I know these are profane questions for a society that holds up forgiveness as hallowed virtues. But I raise them not to cast judgment on Jean’s younger brother. The Jean family is grieving. They are in a process of healing in the wake of violence and irreparable loss. My questioning of the virtue of forgiveness and grace in civil society does not begin with the individual.
Rather, I raise these questions to get at how America is structured through race.
That is, in asking about the value of forgiveness and grace within the American social and political structure, I am asking about how the anti-blackness of American society works through religion-like rituals and liturgies of grace and forgiveness. I’m interested in how grace and forgiveness function publicly, how they script roles around blackness and death within a society organized around whiteness as the sign of proper life, or the life that is properly human. In this context, police violence and forgiveness rituals work to secure the common good and civil society. They work to secure America as a project of religion. Such religion may be thought of as “the religion of whiteness.”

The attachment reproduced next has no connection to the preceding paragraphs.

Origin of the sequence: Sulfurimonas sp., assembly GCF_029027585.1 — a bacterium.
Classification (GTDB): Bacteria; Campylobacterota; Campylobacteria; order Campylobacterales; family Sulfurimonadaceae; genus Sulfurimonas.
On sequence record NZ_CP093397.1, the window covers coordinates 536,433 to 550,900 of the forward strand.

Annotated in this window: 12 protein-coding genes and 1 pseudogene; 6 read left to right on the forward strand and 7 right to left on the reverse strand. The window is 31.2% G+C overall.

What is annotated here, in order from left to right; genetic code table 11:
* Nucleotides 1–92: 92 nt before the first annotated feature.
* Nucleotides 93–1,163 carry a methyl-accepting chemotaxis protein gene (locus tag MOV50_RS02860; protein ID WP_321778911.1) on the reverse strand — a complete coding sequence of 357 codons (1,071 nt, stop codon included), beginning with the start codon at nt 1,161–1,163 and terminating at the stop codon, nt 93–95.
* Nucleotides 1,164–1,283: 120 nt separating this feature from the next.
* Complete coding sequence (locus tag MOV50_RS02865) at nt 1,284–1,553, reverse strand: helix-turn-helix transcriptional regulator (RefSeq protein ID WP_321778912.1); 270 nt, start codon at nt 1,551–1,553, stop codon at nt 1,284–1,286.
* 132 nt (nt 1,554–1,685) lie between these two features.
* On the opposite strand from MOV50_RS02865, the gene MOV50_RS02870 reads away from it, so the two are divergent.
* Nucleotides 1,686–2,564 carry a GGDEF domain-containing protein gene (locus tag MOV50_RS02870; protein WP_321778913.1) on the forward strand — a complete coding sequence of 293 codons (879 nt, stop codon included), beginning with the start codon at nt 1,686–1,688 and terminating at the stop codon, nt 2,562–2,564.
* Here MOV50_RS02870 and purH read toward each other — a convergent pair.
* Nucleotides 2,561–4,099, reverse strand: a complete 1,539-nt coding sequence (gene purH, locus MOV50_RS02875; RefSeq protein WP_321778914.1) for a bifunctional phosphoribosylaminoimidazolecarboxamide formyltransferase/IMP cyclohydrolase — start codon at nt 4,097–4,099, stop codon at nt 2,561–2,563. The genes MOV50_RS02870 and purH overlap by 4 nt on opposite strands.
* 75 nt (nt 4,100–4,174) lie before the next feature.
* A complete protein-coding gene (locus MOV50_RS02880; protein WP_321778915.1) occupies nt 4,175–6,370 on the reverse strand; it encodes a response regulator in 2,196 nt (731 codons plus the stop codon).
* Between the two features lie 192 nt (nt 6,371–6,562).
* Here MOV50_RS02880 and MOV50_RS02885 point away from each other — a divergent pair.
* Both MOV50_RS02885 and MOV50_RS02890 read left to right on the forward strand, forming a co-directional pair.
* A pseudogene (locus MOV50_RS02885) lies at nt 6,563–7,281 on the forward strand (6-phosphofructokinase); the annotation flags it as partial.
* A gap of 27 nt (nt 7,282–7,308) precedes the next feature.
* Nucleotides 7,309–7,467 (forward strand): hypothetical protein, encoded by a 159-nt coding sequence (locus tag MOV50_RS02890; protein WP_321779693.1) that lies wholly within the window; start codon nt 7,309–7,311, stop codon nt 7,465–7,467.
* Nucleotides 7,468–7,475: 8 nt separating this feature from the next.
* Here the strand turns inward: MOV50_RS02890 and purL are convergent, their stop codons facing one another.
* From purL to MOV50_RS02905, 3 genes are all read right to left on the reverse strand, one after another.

Sociologist Robert Bellah coined the phrase “American civil religion” to explain how a secular nation maintains a religious dimension that suffuses public culture, from the political realm to civil society itself. That religious dimension has embedded within it beliefs, symbols, and ritual practices — the most well-known being the inauguration of U.S. presidents.